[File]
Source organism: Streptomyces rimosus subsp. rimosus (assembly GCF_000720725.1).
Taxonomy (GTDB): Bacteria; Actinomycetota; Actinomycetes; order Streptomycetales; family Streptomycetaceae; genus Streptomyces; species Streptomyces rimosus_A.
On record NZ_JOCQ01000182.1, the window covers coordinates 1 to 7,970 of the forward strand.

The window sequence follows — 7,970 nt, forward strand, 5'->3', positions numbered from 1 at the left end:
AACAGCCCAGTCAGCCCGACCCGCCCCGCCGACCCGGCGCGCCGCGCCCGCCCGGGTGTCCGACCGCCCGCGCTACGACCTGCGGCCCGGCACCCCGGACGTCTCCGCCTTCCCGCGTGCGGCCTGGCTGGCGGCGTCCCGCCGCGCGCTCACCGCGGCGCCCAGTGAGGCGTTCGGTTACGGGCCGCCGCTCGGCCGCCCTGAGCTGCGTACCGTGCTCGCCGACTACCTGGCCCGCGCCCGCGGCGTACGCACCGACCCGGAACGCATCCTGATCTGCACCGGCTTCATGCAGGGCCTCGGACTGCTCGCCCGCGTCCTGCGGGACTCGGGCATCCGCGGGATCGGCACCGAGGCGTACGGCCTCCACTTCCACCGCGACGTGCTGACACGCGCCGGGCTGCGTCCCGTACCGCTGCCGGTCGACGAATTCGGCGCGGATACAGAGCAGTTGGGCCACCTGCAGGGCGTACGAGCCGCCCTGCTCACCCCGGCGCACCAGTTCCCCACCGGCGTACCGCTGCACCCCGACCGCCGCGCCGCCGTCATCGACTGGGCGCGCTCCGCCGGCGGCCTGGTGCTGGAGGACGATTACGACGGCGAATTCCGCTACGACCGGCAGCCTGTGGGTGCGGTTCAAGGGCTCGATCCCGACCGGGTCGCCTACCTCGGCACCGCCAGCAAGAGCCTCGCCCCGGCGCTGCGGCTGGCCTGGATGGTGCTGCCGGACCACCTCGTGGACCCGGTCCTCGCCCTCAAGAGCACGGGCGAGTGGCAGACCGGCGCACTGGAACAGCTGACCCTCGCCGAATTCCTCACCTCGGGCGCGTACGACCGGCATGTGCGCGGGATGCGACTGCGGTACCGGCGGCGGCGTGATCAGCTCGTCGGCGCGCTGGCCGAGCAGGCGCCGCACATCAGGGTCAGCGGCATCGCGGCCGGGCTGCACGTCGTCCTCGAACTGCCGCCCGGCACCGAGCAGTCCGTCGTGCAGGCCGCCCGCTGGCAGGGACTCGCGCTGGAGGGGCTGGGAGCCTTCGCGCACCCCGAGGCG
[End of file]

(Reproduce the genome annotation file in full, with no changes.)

Source organism: Streptomyces rimosus subsp. rimosus (assembly GCF_000720725.1).
Taxonomy (GTDB): Bacteria; Actinomycetota; Actinomycetes; order Streptomycetales; family Streptomycetaceae; genus Streptomyces; species Streptomyces rimosus_A.
On record NZ_JOCQ01000182.1, the window covers coordinates 1 to 7,970 of the forward strand.

The window sequence follows — 7,970 nt, forward strand, 5'->3', positions numbered from 1 at the left end:
AACAGCCCAGTCAGCCCGACCCGCCCCGCCGACCCGGCGCGCCGCGCCCGCCCGGGTGTCCGACCGCCCGCGCTACGACCTGCGGCCCGGCACCCCGGACGTCTCCGCCTTCCCGCGTGCGGCCTGGCTGGCGGCGTCCCGCCGCGCGCTCACCGCGGCGCCCAGTGAGGCGTTCGGTTACGGGCCGCCGCTCGGCCGCCCTGAGCTGCGTACCGTGCTCGCCGACTACCTGGCCCGCGCCCGCGGCGTACGCACCGACCCGGAACGCATCCTGATCTGCACCGGCTTCATGCAGGGCCTCGGACTGCTCGCCCGCGTCCTGCGGGACTCGGGCATCCGCGGGATCGGCACCGAGGCGTACGGCCTCCACTTCCACCGCGACGTGCTGACACGCGCCGGGCTGCGTCCCGTACCGCTGCCGGTCGACGAATTCGGCGCGGATACAGAGCAGTTGGGCCACCTGCAGGGCGTACGAGCCGCCCTGCTCACCCCGGCGCACCAGTTCCCCACCGGCGTACCGCTGCACCCCGACCGCCGCGCCGCCGTCATCGACTGGGCGCGCTCCGCCGGCGGCCTGGTGCTGGAGGACGATTACGACGGCGAATTCCGCTACGACCGGCAGCCTGTGGGTGCGGTTCAAGGGCTCGATCCCGACCGGGTCGCCTACCTCGGCACCGCCAGCAAGAGCCTCGCCCCGGCGCTGCGGCTGGCCTGGATGGTGCTGCCGGACCACCTCGTGGACCCGGTCCTCGCCCTCAAGAGCACGGGCGAGTGGCAGACCGGCGCACTGGAACAGCTGACCCTCGCCGAATTCCTCACCTCGGGCGCGTACGACCGGCATGTGCGCGGGATGCGACTGCGGTACCGGCGGCGGCGTGATCAGCTCGTCGGCGCGCTGGCCGAGCAGGCGCCGCACATCAGGGTCAGCGGCATCGCGGCCGGGCTGCACGTCGTCCTCGAACTGCCGCCCGGCACCGAGCAGTCCGTCGTGCAGGCCGCCCGCTGGCAGGGACTCGCGCTGGAGGGGCTGGGAGCCTTCGCGCACCCCGAGGCG